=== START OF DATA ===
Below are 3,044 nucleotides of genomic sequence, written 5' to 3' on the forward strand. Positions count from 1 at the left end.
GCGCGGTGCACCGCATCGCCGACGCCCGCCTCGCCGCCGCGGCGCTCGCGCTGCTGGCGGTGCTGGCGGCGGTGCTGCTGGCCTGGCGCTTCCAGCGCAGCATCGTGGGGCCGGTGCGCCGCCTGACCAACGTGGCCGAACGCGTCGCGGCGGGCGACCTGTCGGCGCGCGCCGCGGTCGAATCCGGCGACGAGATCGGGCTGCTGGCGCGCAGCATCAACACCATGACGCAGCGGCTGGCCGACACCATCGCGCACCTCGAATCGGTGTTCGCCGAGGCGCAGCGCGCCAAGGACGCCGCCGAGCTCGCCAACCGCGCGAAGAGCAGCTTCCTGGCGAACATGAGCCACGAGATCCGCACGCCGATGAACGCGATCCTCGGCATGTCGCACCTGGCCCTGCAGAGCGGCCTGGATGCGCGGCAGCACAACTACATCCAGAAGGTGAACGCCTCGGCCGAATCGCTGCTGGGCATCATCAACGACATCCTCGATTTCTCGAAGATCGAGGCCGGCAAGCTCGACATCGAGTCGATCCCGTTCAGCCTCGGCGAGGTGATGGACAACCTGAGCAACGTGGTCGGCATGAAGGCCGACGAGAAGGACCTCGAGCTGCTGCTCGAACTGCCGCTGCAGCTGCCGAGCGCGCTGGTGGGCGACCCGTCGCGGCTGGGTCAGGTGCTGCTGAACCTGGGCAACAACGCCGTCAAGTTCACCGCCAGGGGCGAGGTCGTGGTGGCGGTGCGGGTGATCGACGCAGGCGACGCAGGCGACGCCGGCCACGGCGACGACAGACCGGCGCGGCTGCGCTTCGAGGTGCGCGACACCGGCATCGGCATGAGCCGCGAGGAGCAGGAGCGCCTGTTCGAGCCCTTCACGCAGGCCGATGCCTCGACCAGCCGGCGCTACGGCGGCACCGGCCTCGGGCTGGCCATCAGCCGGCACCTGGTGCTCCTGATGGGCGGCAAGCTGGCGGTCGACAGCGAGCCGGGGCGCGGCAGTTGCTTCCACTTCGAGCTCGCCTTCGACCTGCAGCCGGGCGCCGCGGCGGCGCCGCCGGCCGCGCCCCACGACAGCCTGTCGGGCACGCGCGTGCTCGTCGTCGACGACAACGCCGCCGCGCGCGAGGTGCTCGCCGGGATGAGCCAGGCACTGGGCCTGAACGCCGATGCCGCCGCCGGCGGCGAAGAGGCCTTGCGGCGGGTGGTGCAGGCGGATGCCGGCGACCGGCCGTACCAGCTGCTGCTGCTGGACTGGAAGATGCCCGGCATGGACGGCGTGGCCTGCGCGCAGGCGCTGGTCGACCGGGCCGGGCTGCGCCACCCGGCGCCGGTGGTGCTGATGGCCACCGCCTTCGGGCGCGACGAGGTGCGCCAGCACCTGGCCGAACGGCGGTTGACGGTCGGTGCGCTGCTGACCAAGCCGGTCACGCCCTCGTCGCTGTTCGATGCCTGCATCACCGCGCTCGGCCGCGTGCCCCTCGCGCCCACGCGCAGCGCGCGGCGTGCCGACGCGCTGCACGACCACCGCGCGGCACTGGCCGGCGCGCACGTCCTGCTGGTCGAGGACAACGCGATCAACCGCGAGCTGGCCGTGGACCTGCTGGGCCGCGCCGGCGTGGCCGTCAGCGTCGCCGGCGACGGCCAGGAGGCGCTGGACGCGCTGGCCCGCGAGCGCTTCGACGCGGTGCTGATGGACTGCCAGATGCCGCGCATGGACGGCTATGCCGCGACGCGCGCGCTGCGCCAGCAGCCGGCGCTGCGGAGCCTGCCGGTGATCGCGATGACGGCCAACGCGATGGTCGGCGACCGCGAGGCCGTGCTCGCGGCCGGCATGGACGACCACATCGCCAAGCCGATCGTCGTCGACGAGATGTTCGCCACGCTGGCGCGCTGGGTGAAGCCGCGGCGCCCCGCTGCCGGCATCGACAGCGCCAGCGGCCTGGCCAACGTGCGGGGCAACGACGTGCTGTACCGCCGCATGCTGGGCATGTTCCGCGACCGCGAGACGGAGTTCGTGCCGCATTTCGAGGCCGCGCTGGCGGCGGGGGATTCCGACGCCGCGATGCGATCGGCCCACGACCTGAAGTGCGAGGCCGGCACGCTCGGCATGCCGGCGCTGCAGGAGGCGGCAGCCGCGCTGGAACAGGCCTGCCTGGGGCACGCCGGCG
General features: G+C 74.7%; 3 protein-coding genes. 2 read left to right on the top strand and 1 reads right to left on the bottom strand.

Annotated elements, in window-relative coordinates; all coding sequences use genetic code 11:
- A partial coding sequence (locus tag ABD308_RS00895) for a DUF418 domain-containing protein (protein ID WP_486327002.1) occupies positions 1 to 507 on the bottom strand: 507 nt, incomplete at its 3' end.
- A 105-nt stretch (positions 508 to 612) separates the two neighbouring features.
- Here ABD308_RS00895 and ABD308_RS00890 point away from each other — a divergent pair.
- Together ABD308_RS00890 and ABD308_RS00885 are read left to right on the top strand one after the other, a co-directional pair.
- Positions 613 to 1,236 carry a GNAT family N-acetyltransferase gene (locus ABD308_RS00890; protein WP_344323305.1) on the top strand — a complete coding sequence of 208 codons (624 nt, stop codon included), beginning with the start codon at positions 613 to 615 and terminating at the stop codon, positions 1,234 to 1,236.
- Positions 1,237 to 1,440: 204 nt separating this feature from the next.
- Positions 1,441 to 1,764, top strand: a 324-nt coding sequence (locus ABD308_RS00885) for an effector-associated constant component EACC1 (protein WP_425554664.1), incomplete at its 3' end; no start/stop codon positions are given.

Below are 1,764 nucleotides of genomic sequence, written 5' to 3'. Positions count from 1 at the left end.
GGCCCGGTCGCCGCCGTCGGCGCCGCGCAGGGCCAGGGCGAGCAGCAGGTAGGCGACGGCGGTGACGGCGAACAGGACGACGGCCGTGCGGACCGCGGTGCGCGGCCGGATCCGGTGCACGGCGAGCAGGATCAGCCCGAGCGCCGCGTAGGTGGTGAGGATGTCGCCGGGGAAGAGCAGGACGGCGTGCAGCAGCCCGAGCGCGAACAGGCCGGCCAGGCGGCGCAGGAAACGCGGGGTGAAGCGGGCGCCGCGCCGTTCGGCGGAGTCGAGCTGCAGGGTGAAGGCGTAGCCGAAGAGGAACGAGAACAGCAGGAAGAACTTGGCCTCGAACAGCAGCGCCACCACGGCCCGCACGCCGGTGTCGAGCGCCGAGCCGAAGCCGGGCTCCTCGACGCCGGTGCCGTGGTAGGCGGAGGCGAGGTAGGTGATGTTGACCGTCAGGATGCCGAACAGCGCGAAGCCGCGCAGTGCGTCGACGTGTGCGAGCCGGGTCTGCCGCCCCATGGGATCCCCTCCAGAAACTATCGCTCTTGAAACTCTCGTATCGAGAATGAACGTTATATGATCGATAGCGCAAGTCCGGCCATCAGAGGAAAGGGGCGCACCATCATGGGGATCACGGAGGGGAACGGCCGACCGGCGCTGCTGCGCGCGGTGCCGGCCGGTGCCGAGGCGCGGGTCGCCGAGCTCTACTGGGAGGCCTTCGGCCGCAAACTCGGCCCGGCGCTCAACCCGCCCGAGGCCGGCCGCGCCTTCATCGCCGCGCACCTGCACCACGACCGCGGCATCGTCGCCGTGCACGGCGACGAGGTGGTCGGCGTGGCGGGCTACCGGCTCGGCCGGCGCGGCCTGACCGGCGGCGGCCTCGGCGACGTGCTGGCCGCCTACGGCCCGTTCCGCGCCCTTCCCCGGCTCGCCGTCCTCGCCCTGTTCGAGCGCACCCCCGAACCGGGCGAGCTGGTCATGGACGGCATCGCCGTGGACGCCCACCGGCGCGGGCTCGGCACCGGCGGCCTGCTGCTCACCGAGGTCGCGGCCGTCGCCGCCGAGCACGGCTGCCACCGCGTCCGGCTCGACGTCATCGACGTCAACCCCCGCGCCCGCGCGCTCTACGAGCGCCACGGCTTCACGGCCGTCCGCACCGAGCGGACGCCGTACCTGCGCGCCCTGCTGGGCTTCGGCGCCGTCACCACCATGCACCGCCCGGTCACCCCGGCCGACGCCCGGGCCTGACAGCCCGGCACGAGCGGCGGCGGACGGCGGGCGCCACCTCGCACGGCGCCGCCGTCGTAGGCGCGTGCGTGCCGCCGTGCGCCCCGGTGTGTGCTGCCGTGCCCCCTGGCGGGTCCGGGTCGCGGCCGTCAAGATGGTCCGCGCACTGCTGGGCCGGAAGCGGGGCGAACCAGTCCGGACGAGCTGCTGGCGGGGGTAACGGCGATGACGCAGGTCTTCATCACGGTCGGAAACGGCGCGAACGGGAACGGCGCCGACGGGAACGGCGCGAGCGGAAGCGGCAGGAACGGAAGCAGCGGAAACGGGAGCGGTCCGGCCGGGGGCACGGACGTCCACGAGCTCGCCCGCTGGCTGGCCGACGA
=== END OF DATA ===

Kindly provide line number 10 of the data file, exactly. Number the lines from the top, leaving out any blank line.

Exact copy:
- Positions 1,237 to 1,440: 204 nt separating this feature from the next.